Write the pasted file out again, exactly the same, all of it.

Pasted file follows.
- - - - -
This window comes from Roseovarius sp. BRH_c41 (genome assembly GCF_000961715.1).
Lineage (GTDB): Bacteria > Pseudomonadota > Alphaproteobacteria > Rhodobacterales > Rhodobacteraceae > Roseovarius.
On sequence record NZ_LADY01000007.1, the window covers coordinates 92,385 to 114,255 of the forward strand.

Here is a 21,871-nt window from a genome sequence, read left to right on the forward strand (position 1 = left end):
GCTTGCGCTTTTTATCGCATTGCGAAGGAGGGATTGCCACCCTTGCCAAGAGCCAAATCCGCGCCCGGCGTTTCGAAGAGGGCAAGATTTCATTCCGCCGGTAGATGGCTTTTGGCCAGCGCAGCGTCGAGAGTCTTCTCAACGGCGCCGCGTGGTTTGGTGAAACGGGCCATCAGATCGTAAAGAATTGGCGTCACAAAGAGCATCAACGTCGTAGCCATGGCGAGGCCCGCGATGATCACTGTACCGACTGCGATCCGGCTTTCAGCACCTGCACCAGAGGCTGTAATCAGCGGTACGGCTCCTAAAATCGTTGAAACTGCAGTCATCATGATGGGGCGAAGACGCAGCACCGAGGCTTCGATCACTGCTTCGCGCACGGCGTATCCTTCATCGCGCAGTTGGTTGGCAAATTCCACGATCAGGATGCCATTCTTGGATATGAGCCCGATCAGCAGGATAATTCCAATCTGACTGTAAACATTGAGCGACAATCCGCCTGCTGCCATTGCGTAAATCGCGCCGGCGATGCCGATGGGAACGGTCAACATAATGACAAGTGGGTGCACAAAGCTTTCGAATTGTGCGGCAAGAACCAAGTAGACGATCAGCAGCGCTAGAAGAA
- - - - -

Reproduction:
This window comes from Roseovarius sp. BRH_c41 (genome assembly GCF_000961715.1).
Lineage (GTDB): Bacteria > Pseudomonadota > Alphaproteobacteria > Rhodobacterales > Rhodobacteraceae > Roseovarius.
On sequence record NZ_LADY01000007.1, the window covers coordinates 92,385 to 114,255 of the forward strand.

Here is a 21,871-nt window from a genome sequence, read left to right on the forward strand (position 1 = left end):
GCTTGCGCTTTTTATCGCATTGCGAAGGAGGGATTGCCACCCTTGCCAAGAGCCAAATCCGCGCCCGGCGTTTCGAAGAGGGCAAGATTTCATTCCGCCGGTAGATGGCTTTTGGCCAGCGCAGCGTCGAGAGTCTTCTCAACGGCGCCGCGTGGTTTGGTGAAACGGGCCATCAGATCGTAAAGAATTGGCGTCACAAAGAGCATCAACGTCGTAGCCATGGCGAGGCCCGCGATGATCACTGTACCGACTGCGATCCGGCTTTCAGCACCTGCACCAGAGGCTGTAATCAGCGGTACGGCTCCTAAAATCGTTGAAACTGCAGTCATCATGATGGGGCGAAGACGCAGCACCGAGGCTTCGATCACTGCTTCGCGCACGGCGTATCCTTCATCGCGCAGTTGGTTGGCAAATTCCACGATCAGGATGCCATTCTTGGATATGAGCCCGATCAGCAGGATAATTCCAATCTGACTGTAAACATTGAGCGACAATCCGCCTGCTGCCATTGCGTAAATCGCGCCGGCGATGCCGATGGGAACGGTCAACATAATGACAAGTGGGTGCACAAAGCTTTCGAATTGTGCGGCAAGAACCAAGTAGACGATCAGCAGCGCTAGAAGAA